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Leaked Cables Show Drug War Concerns

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Posted on Dec 3, 2010
AP / Antonio Sierra

Mexican soldiers lead away a young suspect in a drug-related murder this week in Cuernavaca in Morelos state.

While it may just prove what we already know, WikiLeaks’ gold mine of information has birthed yet another gem. It seems the U.S. is worried about the prospects of Mexico’s fight against its rampant drug trade, describing the army there as “risk averse” and official corruption as widespread. —JCL

BBC:

The US is concerned that the Mexican army is failing in its fight against drug cartels, according to diplomatic cables released by Wikileaks.

A cable sent by the US embassy in Mexico City in January 2010 described the army as “slow and risk averse.”

It said troops were not trained to patrol the streets or gather evidence to convict those detained.

However, the cables praise the Mexican government for its “unprecedented commitment” to take on the drugs gangs.

But the fight is being hampered by widespread “official corruption” and a lack of co-ordination.

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By REDHORSE, December 5, 2010 at 3:05 pm Link to this comment

I appreciate the objectivity of posters on this thread. Straight on factual comments ALL!!

  I’ve no doubt that “Cartel” money is filtered through K-Street. The fix is definite. The pretense by Washington hogs that there is any moral center to their actions has reached a point of absolute hilarity. This BBC piece itself is propagandist boiler plate. (Not by intention but infection.)

    DIAMOND’s insight into the “shadow boy” connection as enablers is spot on. In Viet Nam they were hip deep in the smack trade and cut direct deals with opium war lords to allow sales to Service men.

    The important thing (my opinion) though hard to accept, is the role the “shadow boys” play in allowing international black market crime, cartel money laundering and financial institutions to interface. Drugs are just one aspect of the rackets. This is a direct result of “for sale” revolving door politics. Campaign Finance Reform continues to be our first giant step toward recovering our Freedom.

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PatrickHenry's avatar

By PatrickHenry, December 5, 2010 at 1:27 pm Link to this comment

‘Risk Adverse’?

Does that mean cautious?

‘Official corruption’

How does that differ from unofficial corruption?


Gee, I can picture U.S. diplomats keeping awake all night worrying over this.

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By Rex, December 4, 2010 at 12:02 pm Link to this comment
(Unregistered commenter)

That’s news? You have to be kidding me. Leave it secret so the Risk adverse corrupt Mexican police can hide behind what we all already know.

Keep digging editors. Maybe there’s nothing to it.

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By Fat Freddy, December 4, 2010 at 9:20 am Link to this comment

With the War in Iraq winding down, and Americans losing interest in Afghanistan, the US will need a place to deploy troops until a real war with North Korea, or Iran starts. Mexico is as good a place as any. It will also be good training for our future police officers.

[Sarcasm off].

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By MeHere, December 4, 2010 at 3:13 am Link to this comment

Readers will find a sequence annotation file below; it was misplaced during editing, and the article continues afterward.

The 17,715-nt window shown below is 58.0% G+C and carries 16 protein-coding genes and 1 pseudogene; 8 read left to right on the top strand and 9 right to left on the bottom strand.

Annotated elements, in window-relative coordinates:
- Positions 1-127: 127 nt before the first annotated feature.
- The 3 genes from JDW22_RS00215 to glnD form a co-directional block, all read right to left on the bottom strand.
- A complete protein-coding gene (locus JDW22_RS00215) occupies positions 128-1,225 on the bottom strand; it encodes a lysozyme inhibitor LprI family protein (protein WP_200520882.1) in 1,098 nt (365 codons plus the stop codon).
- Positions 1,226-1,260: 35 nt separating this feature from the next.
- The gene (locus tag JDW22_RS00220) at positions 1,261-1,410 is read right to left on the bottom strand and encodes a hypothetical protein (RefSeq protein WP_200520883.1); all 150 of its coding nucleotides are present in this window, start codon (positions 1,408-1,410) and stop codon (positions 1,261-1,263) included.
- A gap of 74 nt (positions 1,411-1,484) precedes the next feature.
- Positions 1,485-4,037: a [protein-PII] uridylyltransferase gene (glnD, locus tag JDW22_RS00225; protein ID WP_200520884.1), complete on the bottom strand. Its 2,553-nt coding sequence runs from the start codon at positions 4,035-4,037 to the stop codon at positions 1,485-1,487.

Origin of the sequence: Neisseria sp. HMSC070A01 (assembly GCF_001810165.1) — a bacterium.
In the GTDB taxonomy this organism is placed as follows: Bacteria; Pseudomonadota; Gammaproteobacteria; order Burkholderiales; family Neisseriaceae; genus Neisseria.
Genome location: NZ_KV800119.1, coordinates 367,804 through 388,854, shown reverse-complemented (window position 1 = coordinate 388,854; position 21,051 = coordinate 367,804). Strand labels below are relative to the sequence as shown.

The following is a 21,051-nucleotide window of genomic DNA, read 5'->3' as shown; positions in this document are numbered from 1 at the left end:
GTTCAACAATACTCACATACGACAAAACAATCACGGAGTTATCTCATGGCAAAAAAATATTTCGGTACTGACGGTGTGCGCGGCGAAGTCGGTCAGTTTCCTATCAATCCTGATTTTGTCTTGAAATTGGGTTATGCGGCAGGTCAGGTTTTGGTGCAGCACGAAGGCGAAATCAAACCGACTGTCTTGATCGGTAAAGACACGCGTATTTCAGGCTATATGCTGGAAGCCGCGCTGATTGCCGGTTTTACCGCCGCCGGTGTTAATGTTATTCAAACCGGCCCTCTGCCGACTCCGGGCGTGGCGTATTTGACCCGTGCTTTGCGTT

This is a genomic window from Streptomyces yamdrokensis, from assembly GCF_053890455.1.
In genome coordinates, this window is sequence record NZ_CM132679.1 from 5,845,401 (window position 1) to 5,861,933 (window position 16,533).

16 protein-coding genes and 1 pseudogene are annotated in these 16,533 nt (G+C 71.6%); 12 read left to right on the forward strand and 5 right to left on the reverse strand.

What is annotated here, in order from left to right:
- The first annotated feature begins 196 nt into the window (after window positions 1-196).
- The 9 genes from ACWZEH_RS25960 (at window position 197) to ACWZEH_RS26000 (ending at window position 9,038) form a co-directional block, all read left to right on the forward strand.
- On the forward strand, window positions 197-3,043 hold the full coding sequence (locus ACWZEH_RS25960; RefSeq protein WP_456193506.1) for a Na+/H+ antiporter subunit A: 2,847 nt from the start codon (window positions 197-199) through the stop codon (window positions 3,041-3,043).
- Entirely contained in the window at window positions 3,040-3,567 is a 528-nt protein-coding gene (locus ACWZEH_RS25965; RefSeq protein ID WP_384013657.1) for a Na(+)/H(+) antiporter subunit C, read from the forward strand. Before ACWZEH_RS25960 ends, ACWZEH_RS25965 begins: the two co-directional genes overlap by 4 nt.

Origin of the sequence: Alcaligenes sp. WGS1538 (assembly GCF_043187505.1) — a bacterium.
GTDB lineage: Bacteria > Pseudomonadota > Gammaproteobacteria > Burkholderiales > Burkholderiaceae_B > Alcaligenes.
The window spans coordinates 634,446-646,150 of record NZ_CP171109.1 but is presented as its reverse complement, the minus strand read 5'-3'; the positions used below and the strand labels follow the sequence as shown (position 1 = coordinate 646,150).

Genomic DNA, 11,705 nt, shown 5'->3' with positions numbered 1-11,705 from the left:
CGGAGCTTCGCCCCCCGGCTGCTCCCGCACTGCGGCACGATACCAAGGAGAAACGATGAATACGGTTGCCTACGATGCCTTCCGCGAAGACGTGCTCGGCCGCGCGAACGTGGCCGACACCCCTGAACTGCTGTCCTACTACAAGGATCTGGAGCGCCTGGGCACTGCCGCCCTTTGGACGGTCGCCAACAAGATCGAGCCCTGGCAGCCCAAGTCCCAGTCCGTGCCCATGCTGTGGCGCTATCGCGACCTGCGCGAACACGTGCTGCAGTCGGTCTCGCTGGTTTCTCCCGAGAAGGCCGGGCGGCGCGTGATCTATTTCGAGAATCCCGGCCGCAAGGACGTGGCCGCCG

The problem with drug traffick in Mexico is a product of many things.  The US
is their best customer and also the number one seller of arms to the
traffickers.  Many working for the US border patrol get good bribe money from
them, and lots of US bureaucrats and businesses benefit from keeping the drug business alive. These are some of the problems we need to examine if we are really concerned.  It’s absurd to look at Mexico for effective solutions.

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By SteveL, December 4, 2010 at 1:55 am Link to this comment

Wonder how much really stupid stuff has been made secret.  The U.S. is so used to secrets there has to be plenty of silly stuff in the leaks.

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By ardee, December 3, 2010 at 4:17 pm Link to this comment

The War on Drugs, like its counterpart The War on Terrorism is a profit center and little else. Our police, prison guards, border guards, prosecutors et al all see it as a way to increase budgets and gain more power and influence. This is why we see the various unions related to the above professions lobbying for harsher sentences, more prisons and ever more restrictive laws.

Legalization of drugs, as seen in England for example, means money taken out of the hands of the criminals, a better product safely administered, much fewer drug related deaths for various causes and less crowded prisons.

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By diamond, December 3, 2010 at 3:59 pm Link to this comment

As long as the American political/criminal class supports Karzai and his drug trafficking brother Walid, on the subject of the drug trade and the corruption it creates they are simply liars and hypocrites: as anyone who knows anything about the so-called war on drugs knows. That war is all for show because the intelligence services are in bed with organized crime, including drug barons. Afghanistan now supplies most of the heroin that comes into America and it’s common knowledge that many of the people in the Afghan government are drug lords as well as war lords. The Taliban burned the poppy fields and if they hadn’t they may well still be in power. People who live in glass houses shouldn’t throw stones.

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